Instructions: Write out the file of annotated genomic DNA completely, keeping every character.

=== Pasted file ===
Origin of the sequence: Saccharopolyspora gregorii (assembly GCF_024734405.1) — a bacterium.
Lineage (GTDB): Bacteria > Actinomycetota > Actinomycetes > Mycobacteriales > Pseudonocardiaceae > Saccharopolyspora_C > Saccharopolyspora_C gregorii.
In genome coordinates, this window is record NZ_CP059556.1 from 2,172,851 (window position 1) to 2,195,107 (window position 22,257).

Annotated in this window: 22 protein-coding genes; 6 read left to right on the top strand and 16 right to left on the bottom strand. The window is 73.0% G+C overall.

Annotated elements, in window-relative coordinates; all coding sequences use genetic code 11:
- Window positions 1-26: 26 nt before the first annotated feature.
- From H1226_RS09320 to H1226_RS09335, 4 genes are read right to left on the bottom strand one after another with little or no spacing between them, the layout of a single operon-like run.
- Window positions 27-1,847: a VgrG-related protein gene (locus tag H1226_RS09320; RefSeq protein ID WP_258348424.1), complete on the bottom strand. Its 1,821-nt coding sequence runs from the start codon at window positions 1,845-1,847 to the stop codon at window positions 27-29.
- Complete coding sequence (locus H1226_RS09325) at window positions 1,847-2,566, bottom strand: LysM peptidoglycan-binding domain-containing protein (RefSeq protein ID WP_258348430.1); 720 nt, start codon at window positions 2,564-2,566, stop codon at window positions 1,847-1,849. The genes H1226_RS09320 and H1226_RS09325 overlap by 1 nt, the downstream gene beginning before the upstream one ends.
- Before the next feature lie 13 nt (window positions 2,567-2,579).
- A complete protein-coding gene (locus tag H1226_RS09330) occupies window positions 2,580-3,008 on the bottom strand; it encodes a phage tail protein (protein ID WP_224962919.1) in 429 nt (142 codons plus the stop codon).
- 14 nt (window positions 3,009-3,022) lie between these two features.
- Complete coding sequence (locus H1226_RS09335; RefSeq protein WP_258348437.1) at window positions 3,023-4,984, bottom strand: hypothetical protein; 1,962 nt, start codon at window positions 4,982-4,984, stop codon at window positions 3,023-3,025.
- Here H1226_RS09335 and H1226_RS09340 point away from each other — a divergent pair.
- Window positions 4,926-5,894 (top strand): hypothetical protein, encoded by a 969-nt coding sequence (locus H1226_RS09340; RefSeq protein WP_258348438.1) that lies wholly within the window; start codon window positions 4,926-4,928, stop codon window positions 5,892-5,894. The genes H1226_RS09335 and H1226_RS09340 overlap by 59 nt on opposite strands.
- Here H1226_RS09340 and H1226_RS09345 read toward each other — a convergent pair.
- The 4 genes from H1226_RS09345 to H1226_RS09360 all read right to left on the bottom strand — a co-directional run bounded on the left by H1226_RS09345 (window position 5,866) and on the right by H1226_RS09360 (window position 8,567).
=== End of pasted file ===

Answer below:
Origin of the sequence: Saccharopolyspora gregorii (assembly GCF_024734405.1) — a bacterium.
Lineage (GTDB): Bacteria > Actinomycetota > Actinomycetes > Mycobacteriales > Pseudonocardiaceae > Saccharopolyspora_C > Saccharopolyspora_C gregorii.
In genome coordinates, this window is record NZ_CP059556.1 from 2,172,851 (window position 1) to 2,195,107 (window position 22,257).

Annotated in this window: 22 protein-coding genes; 6 read left to right on the top strand and 16 right to left on the bottom strand. The window is 73.0% G+C overall.

Annotated elements, in window-relative coordinates; all coding sequences use genetic code 11:
- Window positions 1-26: 26 nt before the first annotated feature.
- From H1226_RS09320 to H1226_RS09335, 4 genes are read right to left on the bottom strand one after another with little or no spacing between them, the layout of a single operon-like run.
- Window positions 27-1,847: a VgrG-related protein gene (locus tag H1226_RS09320; RefSeq protein ID WP_258348424.1), complete on the bottom strand. Its 1,821-nt coding sequence runs from the start codon at window positions 1,845-1,847 to the stop codon at window positions 27-29.
- Complete coding sequence (locus H1226_RS09325) at window positions 1,847-2,566, bottom strand: LysM peptidoglycan-binding domain-containing protein (RefSeq protein ID WP_258348430.1); 720 nt, start codon at window positions 2,564-2,566, stop codon at window positions 1,847-1,849. The genes H1226_RS09320 and H1226_RS09325 overlap by 1 nt, the downstream gene beginning before the upstream one ends.
- Before the next feature lie 13 nt (window positions 2,567-2,579).
- A complete protein-coding gene (locus tag H1226_RS09330) occupies window positions 2,580-3,008 on the bottom strand; it encodes a phage tail protein (protein ID WP_224962919.1) in 429 nt (142 codons plus the stop codon).
- 14 nt (window positions 3,009-3,022) lie between these two features.
- Complete coding sequence (locus H1226_RS09335; RefSeq protein WP_258348437.1) at window positions 3,023-4,984, bottom strand: hypothetical protein; 1,962 nt, start codon at window positions 4,982-4,984, stop codon at window positions 3,023-3,025.
- Here H1226_RS09335 and H1226_RS09340 point away from each other — a divergent pair.
- Window positions 4,926-5,894 (top strand): hypothetical protein, encoded by a 969-nt coding sequence (locus H1226_RS09340; RefSeq protein WP_258348438.1) that lies wholly within the window; start codon window positions 4,926-4,928, stop codon window positions 5,892-5,894. The genes H1226_RS09335 and H1226_RS09340 overlap by 59 nt on opposite strands.
- Here H1226_RS09340 and H1226_RS09345 read toward each other — a convergent pair.
- The 4 genes from H1226_RS09345 to H1226_RS09360 all read right to left on the bottom strand — a co-directional run bounded on the left by H1226_RS09345 (window position 5,866) and on the right by H1226_RS09360 (window position 8,567).